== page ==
In addition to understand the sensory and learning needs of the child and calmly supporting these, it is also incredibly helpful to understand the implications of another autism-related difference: slow processing speed.
That jargon phrase is tossed around so much yet is poorly understood. Simply, slow processing speed means this: allow the child several second to respond to what we’ve requested. Autistic thinkers do not processes every bit of information simultaneously like a typical thinker may.
Rather, information is considered one bit at a time and therefore, it takes longer to respond.
If you rush the autistic person, you literally slow them down. The processing time, which can be about 10 seconds, will start all over again. Keep yelling because she’s making you late for work, and you may also add anxiety. The result can them be meltdown or complete inertia.
If we can be calm and we plan ahead, things can go better. Accept that the child needs a visual reminder of all his morning tasks. Accept that he takes longer to become alert in the morning. Accept that she takes longer to do things, and then plan for that time. The rule of thumb? An autistic child can take twice as long to do half the work. The College of Family Physicians of Canada suggests that we wait about 10 seconds for our children to respond, and they advise parents that patience is a necessity.
Not sure that doctors really understand how much work it is to raise a child with ASD, but they are right: we should be patient, but dammit! It’s not easy.
Let’s be honest: it is sometimes a challenge raising a child with Asperger's. It’s a steep learning curve and we tend to worry day and night and night and day about what will become of our child. We focus so much on this day's homework, tomorrow test, next year's teacher, his loneliness, his gaming, his teeth, her weight, his isolation, and no friends! (quick breath in) .... grades for college or university; will he have ever have a girlfriend? what if has a girlfriend!? the transition to post-secondary...what about marriage!!!!
Oh . My. Goodness. Where do these kids get it from, huh?
We don't stop often enough to catch our breath and savour the delightful moments of his childhood. We should. Worry and anxiety are not good for anyone's health, and they rob us of fully enjoying our day...or our partner. It is hard to feel romantic if you are a ball of anxiety.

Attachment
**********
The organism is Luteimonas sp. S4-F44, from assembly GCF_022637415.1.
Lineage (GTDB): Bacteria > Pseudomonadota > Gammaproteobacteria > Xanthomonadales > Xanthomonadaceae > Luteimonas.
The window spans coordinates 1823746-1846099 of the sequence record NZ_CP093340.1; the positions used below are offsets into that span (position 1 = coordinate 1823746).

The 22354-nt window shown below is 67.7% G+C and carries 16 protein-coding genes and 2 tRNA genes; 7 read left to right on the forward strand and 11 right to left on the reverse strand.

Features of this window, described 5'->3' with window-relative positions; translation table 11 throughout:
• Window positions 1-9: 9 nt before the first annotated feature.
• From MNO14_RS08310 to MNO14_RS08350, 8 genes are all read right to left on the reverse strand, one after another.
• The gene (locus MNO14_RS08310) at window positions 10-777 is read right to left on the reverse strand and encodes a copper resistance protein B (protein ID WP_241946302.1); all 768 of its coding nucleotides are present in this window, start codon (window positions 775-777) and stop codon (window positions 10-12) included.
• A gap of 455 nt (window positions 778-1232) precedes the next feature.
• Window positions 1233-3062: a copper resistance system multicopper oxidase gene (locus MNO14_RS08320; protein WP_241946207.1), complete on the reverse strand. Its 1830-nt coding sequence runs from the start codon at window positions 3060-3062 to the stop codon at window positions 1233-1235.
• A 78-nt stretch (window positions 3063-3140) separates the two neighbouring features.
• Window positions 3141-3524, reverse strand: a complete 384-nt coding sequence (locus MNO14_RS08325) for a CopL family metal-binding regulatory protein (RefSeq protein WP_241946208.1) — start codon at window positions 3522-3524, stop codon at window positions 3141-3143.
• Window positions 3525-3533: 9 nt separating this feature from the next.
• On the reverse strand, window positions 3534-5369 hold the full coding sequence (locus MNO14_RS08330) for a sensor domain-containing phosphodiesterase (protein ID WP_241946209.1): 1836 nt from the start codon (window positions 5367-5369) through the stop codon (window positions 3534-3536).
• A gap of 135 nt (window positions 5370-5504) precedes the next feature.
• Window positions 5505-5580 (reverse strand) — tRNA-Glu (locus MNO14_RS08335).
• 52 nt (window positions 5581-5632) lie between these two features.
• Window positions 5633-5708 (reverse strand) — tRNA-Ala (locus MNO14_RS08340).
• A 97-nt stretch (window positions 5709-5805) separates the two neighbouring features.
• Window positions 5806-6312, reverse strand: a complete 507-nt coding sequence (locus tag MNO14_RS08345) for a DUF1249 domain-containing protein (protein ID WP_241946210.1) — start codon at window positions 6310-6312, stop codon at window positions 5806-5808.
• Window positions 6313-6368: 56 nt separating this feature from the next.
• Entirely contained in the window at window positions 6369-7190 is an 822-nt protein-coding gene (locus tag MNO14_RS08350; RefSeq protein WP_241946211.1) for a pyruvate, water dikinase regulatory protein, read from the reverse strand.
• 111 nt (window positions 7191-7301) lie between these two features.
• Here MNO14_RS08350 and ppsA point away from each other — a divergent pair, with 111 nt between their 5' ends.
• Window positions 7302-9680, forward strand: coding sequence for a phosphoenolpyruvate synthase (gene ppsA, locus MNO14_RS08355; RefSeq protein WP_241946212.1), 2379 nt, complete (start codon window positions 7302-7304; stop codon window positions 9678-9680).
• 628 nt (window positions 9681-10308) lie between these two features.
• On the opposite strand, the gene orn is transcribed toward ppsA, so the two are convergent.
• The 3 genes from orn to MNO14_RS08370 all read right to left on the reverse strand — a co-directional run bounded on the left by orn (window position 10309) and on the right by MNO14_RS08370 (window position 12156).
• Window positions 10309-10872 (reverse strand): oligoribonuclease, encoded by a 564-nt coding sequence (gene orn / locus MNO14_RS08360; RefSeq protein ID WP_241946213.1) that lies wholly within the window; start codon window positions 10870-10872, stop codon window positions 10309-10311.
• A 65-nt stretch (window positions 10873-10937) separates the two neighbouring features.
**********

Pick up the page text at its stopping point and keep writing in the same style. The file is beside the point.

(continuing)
I am not suggesting the challenges are small. I am suggesting we do what we can as needed and then we let it go for the day. In doing our best today, we are setting our children up for success tomorrow. In learning to relax, to roll with the punches and deal with life as it comes we are being the very best role models for our children.
In my family, the very best thing I ever did for my child was to become intentionally calm. Even when he'd come home with multiple homework assignments, looming exams and an essay he'd forgotten about, I'd adopt the calm voice and say, 'No problem, honey," and then I would help him figure it out. I would force my body to move as though calm as well. Did I feel calm? Hell no!
Funny thing about 'acting' calm, though.
It was contagious, and then, as now, if I am chilled out, so is my son. If I escalate, even ever-so-slightly, he mirrors that to a tee. My approach to him…to life—is a huge indicator how any interaction is going to pan out.
So…my secret to raising or teaching a successful autistic child? A calm and gentle approach. Find your own peace and watch it spread.
Exercise, reading positive psychology books, Mindfulness: all of these things can help you to develop a quieter inner dialogue, enjoy the moments of your life, and help to raise a child more open to hearing what you have to say or absorb the lesson you are trying to teach.
Now if you'll excuse me, I have to stick my head outside the window (where he can't hear me) and scream.